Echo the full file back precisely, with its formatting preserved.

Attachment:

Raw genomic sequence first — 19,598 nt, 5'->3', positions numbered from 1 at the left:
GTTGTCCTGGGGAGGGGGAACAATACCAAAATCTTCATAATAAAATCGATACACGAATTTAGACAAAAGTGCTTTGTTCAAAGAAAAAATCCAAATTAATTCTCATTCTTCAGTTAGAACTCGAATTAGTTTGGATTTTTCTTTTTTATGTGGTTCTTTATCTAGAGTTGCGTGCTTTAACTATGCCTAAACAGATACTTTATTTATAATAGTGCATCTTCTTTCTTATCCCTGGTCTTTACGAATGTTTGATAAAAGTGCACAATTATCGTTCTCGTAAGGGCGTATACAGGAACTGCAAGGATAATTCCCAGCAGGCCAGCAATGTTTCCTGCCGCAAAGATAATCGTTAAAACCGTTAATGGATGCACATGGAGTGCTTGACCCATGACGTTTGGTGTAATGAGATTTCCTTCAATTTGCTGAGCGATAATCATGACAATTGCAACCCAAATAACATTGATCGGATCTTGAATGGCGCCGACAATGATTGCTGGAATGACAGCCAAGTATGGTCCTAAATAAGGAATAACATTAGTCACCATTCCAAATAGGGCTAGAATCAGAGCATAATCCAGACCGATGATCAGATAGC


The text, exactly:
Raw genomic sequence first — 19,598 nt, 5'->3', positions numbered from 1 at the left:
GTTGTCCTGGGGAGGGGGAACAATACCAAAATCTTCATAATAAAATCGATACACGAATTTAGACAAAAGTGCTTTGTTCAAAGAAAAAATCCAAATTAATTCTCATTCTTCAGTTAGAACTCGAATTAGTTTGGATTTTTCTTTTTTATGTGGTTCTTTATCTAGAGTTGCGTGCTTTAACTATGCCTAAACAGATACTTTATTTATAATAGTGCATCTTCTTTCTTATCCCTGGTCTTTACGAATGTTTGATAAAAGTGCACAATTATCGTTCTCGTAAGGGCGTATACAGGAACTGCAAGGATAATTCCCAGCAGGCCAGCAATGTTTCCTGCCGCAAAGATAATCGTTAAAACCGTTAATGGATGCACATGGAGTGCTTGACCCATGACGTTTGGTGTAATGAGATTTCCTTCAATTTGCTGAGCGATAATCATGACAATTGCAACCCAAATAACATTGATCGGATCTTGAATGGCGCCGACAATGATTGCTGGAATGACAGCCAAGTATGGTCCTAAATAAGGAATAACATTAGTCACCATTCCAAATAGGGCTAGAATCAGAGCATAATCCAGACCGATGATCAGATAGC